Editor’s note: Dana Loberg is co-founder of MovieLaLa.
Every day, it seems there are new headlines on the strained relationship between technology and entertainment. Variety’s recent “Broken Hollywood” story was essentially a battle cry from entertainment heavyweights sounding off on the biggest challenges they’re facing in an industry undergoing a great deal of turmoil. In 2015, when we’ll see an estimated 1 billion smartphones sold — double the amount of personal computers — it’s no wonder traditional companies entrenched in a system dating back to newspaper and television are having a hard time adjusting.
I’ve shuttled between the Bay Area and Los Angeles 46 times over the last two years and have met with many Hollywood executives. Running a tech startup focused on the entertainment and pre-theatrical marketing of movies, I’m witnessing all the changes occurring in the film industry at a macro-level. And even more so, the shift in how movies are being produced and marketed. It’s fascinating to see the speed at which things are changing in the technology world, and the difficulty studios are having at keeping pace.
Studio execs are keenly aware of the digital and mobile revolution. They know all about social layers in mobile apps, and that big data can be used to understand more about consumer behavior than ever before.
Hollywood’s DNA is all about spending large sums of money to produce and market movies, taking risks on new technologies is not part of its make up.
Disney’s purchase of YouTube multichannel network Maker Studios and its thousands of entertainment channels signaled a potential paradigm shift in the way studios distribute franchises and look for the stars of tomorrow. The studio even announced in December that it will enlist Maker to create short videos with popular teenage YouTubers in order to promote “Star Wars: The Force Awakens” before it opens in December. What better way to reach young people who weren’t even born when Luke Skywalker, Han Solo and Darth Vader first blasted their way into America’s hearts?
Others are also discovering new ways to inform target audiences about when their favorite movies are coming to theaters. As a result, a greater chunk of theatrical marketing budgets are now being transferred to the digital realm. Just look at Universal’s promotion of Ouija on Snapchat, or Lions Gate’s work with Instagram celebrities to get the word out about Divergent.
At the other end of the consumption cycle, many studios have sought new ways to combat the problem of Internet piracy by working with a company called Zefr to identify bootlegged clips of their movies and TV shows on YouTube and place ads on top of them.
While studio visionaries are aware of the pace of change, there is still resistance from executives who are comfortable with the old system and cling tightly to their antiquated roles. Remember, some of these studios have been around for more than a century. While new regimes appear every few years and rebuild things from the ground up, one key aspect has remained the same: bureaucracy. And as huge international conglomerates have bought out the studios, even more layers of red tape have been piled on.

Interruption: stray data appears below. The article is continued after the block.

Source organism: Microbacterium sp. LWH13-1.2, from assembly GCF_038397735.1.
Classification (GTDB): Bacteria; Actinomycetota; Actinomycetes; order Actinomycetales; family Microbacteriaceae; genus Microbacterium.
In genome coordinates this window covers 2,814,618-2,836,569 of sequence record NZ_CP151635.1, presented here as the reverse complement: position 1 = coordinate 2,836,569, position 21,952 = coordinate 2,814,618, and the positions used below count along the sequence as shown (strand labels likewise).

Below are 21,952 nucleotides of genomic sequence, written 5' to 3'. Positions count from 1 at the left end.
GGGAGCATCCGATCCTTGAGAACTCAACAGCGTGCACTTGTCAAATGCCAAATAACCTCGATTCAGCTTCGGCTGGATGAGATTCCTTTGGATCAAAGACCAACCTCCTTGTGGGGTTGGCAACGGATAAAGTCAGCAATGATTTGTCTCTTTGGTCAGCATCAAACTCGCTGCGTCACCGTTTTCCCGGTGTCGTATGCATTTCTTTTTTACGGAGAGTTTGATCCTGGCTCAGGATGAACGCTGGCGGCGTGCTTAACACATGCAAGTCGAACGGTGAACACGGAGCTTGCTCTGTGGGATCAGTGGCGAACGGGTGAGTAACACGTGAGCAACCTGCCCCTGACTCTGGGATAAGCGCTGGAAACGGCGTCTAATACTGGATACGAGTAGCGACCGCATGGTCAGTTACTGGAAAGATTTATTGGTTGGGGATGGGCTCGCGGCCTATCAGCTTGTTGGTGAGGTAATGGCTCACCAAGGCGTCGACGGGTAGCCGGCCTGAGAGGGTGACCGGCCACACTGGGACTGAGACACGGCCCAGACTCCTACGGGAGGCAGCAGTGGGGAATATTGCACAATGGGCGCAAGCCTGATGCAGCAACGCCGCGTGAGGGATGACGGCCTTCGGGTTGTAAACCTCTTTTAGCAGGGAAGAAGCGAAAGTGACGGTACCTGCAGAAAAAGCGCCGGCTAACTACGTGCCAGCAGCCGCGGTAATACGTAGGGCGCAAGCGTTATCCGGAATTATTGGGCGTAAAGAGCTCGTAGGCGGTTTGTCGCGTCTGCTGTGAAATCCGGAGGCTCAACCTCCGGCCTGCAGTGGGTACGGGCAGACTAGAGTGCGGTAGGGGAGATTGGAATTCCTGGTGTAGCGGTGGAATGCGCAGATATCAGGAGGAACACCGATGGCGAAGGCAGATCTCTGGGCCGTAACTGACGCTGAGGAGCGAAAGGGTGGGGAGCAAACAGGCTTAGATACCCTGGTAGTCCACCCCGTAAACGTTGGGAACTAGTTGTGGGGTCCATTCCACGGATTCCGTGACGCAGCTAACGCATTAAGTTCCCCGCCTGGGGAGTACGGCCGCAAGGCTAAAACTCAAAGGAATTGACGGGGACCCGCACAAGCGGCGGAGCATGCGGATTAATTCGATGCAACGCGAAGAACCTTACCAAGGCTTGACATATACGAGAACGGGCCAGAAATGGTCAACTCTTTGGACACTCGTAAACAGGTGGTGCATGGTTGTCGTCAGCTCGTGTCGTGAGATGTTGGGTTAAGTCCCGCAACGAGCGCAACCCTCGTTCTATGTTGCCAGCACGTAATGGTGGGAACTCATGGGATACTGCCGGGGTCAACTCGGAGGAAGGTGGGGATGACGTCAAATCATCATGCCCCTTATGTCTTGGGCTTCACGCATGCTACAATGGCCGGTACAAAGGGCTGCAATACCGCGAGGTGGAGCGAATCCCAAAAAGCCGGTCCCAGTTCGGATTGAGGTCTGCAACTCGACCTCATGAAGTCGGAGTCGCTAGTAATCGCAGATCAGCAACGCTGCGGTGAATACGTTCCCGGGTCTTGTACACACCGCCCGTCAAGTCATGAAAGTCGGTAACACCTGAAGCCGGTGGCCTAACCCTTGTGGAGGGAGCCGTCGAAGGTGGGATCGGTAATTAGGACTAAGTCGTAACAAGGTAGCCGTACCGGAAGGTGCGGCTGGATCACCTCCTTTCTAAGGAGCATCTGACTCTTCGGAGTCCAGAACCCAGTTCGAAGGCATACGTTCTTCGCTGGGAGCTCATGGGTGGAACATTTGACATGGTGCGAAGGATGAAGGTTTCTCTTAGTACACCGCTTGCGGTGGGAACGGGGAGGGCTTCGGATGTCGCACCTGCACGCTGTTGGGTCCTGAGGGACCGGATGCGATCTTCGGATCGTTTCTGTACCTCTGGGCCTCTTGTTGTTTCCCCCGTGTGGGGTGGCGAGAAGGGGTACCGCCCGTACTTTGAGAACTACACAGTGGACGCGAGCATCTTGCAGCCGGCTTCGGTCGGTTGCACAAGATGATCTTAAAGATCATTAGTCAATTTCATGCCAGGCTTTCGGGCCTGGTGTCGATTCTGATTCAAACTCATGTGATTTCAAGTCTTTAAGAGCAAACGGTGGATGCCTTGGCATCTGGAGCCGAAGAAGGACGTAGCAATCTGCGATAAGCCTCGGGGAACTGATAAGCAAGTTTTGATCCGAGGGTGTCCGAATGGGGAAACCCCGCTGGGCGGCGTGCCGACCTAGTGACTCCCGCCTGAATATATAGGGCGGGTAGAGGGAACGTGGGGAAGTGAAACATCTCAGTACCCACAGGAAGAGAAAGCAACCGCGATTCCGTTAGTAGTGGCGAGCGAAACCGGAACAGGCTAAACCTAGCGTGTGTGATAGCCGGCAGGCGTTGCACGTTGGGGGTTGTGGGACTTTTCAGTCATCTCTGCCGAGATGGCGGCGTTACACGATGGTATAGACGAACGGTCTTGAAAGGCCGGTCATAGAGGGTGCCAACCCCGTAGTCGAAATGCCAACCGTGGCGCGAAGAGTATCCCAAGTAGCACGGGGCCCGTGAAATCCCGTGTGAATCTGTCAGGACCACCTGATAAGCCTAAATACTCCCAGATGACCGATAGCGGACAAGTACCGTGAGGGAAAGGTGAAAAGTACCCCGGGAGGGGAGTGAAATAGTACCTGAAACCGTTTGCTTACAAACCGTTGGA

Hollywood’s DNA is all about spending large sums of money to produce and market movies, taking risks on new technologies is not part of its make up. The idea of testing out new products and services, whether free or paid, proves challenging as those in power hold on to “what works” and what they know. So, in many instances, that means repeating the same methodology that’s been around for decades, or relying on a previous film’s success and repeating those methods already set in place.
When you compare that business model to the lean and nimble startups in the tech world that can update, revise and pivot their core product in a few days or weeks depending on how consumers respond, the differences could not be more striking.
Bringing tech in-house
Even here in Silicon Valley it can be difficult to keep up with the pace of technology. As a startup, we have to constantly stay abreast of all things new. That often means taking meetings at Facebook, Pinterest, Twitter, Google, etc. to stay informed about changes occurring to the API, algorithm, and other significant updates related to how entertainment is displayed and consumed on that particular platform.
Despite the many advancements at their disposal, film studios are still fundamentally traditional in their approaches. The way to remedy this is to stop relying on third-party companies and bring the technology innovators under their own roof.
It would be exciting to meet a studio technical team filled with engineers and data scientists tasked with replacing the technological gap in their content creation and delivery systems. In a world where technology is going to continue infiltrating our lives, film studios are at risk of becoming less important and less powerful if they don’t make technology a priority.
It would be exciting to meet a studio technical team filled with engineers and data scientists tasked with replacing the technological gap in their content creation and delivery systems.
Just as the introduction of sound and Technicolor changed the way films were produced and consumed almost 100 years ago, it’s time for the studios to be leaders once again and find new ways to create, market and distribute their content in a mobile-centric media landscape. Outsourcing these solutions is merely a Band-Aid on the very issue everyone is ignoring.
Technology is meant to improve our lives and bring added convenience to activities that were once cumbersome. Once film studios think longer term and adopt new systems that are both effective and cost-efficient, they will reap the benefits over the long run. If they don’t, then smaller, more tech-savvy media companies will level the playing field and take a bigger share of Hollywood’s profits sooner than its bigwigs realize.